When we meditate on death awareness, we think of what it’ll be like to lose EVERYTHING, the entire infrastructure of our life, including our friends, our possessions and even our own body. This can have a dramatic effect on our mind because it puts us in touch with the naked truth. But sometimes I think it can also be very powerful to meditate on losing one thing at a time. You can start by imagining that you are fired from your long-term job/career (you can also imagine what often goes along with it, such as being pitied and/or criticized behind your back, and no longer having anything in common with the people you made your working life with.) You can imagine that your most dearly beloved partner, parent or child dies. You can imagine losing your health. What matters at these times, what protects you from pain, what do you have left, what do you want to have left?

2. I wish I hadn’t worked so hard

So true, isn’t it, that old adage that no one’s last words are “I wish I’d spent more time at the office”?!

Of course, it depends what we’re working hard doing, and especially why. If we are motivated by a desire just for making this life comfortable, and especially if we become addicted to earning more and more money, status etc, when we see that these pursuits are pointless in the light of death we are bound to feel some regret for the wasted time and energy. But if we work hard to help others, motivated by a wish to bring happiness and freedom into others’ lives, I doubt we’ll regret that. It doesn’t matter so much what job we have to do to earn our keep and look after our loved ones. It matters far more why we are going to work each day.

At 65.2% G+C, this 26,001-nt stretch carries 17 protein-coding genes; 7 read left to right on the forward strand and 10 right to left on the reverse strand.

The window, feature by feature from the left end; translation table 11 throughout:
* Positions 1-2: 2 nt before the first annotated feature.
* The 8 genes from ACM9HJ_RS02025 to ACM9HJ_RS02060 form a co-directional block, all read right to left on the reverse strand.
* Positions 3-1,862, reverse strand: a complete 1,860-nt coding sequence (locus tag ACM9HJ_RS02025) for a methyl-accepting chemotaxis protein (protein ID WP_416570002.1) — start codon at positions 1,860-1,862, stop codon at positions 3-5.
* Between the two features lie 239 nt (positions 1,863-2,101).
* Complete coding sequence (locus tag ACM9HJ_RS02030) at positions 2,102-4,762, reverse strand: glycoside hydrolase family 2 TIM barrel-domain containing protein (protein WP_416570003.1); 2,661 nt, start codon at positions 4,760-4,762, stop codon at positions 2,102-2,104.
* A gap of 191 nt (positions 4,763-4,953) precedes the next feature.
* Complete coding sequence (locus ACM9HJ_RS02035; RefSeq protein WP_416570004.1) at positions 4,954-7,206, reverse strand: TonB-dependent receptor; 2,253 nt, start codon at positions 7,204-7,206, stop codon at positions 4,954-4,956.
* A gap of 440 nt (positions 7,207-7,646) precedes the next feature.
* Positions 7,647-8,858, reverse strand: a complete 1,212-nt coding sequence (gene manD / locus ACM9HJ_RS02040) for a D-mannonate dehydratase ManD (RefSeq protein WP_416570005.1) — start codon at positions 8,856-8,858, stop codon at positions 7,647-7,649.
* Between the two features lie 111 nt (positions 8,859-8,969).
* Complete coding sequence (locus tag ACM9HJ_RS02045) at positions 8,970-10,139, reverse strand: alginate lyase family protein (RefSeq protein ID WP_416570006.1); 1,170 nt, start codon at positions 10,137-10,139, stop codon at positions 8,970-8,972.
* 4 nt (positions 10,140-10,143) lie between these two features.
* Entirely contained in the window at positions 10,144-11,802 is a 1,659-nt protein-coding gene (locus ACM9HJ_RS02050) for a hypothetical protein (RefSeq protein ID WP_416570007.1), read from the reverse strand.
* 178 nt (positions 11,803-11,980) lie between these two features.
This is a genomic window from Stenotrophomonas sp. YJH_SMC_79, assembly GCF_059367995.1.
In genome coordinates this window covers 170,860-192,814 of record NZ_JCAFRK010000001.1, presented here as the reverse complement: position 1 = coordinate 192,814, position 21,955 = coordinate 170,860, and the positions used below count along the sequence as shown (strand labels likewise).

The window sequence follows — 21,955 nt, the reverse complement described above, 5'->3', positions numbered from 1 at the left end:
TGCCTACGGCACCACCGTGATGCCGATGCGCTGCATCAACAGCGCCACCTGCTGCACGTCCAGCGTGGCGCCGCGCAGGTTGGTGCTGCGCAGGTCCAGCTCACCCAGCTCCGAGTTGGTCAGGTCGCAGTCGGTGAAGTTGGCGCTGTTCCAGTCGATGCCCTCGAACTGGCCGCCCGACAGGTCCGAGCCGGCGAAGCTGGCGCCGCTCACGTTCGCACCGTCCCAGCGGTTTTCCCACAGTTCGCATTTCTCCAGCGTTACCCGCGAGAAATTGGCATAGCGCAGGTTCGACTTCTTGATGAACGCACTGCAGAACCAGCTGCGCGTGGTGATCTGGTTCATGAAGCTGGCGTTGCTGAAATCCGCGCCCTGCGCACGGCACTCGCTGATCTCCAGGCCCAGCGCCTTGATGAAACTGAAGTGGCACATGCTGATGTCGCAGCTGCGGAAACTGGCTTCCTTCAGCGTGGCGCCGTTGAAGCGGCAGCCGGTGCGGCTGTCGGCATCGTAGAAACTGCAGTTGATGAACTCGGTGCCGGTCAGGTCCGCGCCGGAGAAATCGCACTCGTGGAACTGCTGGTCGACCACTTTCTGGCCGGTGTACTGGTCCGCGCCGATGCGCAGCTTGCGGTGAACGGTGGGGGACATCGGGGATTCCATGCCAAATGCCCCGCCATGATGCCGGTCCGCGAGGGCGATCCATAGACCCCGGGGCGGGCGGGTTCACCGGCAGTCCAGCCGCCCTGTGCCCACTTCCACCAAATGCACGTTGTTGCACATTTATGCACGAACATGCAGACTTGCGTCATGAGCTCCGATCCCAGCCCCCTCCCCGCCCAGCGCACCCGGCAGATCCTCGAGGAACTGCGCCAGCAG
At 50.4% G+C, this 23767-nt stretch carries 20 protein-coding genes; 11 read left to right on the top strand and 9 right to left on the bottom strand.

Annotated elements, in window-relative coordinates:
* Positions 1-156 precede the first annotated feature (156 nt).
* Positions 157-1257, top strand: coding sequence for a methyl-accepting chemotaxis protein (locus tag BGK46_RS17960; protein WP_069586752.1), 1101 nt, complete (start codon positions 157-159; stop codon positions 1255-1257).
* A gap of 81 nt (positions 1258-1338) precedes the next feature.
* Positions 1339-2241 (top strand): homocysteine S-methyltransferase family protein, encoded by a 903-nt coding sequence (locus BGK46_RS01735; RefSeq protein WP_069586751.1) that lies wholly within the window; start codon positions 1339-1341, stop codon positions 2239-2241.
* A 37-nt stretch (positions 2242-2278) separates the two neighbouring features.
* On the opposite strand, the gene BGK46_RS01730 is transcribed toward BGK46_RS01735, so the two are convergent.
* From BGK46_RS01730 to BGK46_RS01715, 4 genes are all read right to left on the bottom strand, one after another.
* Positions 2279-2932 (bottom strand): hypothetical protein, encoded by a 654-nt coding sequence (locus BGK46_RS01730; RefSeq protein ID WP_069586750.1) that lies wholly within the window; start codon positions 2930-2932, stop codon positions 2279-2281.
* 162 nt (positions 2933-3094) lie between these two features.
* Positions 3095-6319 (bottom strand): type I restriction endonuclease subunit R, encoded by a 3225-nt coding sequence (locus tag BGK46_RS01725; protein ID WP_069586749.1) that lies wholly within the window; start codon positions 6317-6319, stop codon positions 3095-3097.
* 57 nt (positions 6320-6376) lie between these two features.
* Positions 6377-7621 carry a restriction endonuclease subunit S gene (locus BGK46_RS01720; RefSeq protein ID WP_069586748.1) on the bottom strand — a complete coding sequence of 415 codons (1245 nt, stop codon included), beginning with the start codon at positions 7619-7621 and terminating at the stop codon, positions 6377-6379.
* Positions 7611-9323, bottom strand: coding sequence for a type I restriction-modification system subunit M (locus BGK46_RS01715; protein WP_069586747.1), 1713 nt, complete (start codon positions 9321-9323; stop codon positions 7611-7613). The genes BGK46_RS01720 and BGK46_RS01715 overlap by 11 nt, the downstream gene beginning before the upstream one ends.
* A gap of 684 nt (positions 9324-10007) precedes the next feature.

3. I wish I’d had the courage to express my feelings

Bronnie explains that “Many people suppressed their feelings in order to keep peace with others. Many developed illnesses relating to the bitterness and resentment they carried as a result.”

I think this is related to #1 above. It’s a good idea not to suppress our emotions/pretend we’re someone different. Bodhisattvas have a vow to avoid both “pretension” and “deceit”. But nor do we have to suddenly tell everyone exactly what we think of them, especially if it may hurt them (see this article about criticism) – we’ll probably regret that too! Better to work on overcoming the resentment by learning to love unconditionally, based on a genuine self-confidence. From our side, do we really need to worry quite so much about what people think or say about us, or even say to us? It means very little in the grand scheme of things.

There is a Kadampa motto:

“Help others as much as you can. Harm your delusions as much as you can.”

Following this advice gives us the courage we need.

4. I wish I’d stayed in touch with my friends

See, Facebook is helpful!! Children of my nieces’ generation will never have to lose a friend again; they’ll be followed from crib to grave by hundreds upon hundreds of friends…!!

Actually, of course, we don’t want attachment to our friends, as this will cause us pain at the time of death when we understand we have to lose them in this current form. But if we have the three types of love – warm affection, cherishing them as precious, and wishing them to be happy – we’ll never truly be separated from our friends. (You can find out more about the difference between the positive mind of love and the delusion of attachment in Joyful Path.)

It is good to live as if every encounter we have with another may be our last – it’ll naturally prevent our being cross with them, and mean that we appreciate every moment we have together.

5. I wish I’d let myself be happier

Bronnie says:

“Many did not realize until the end that happiness is a choice.”

So, the sooner we realize this, the better! Enough said.

Please add your own observations on these or any other likely deathbed regrets you can think of. And share this article if you feel like it.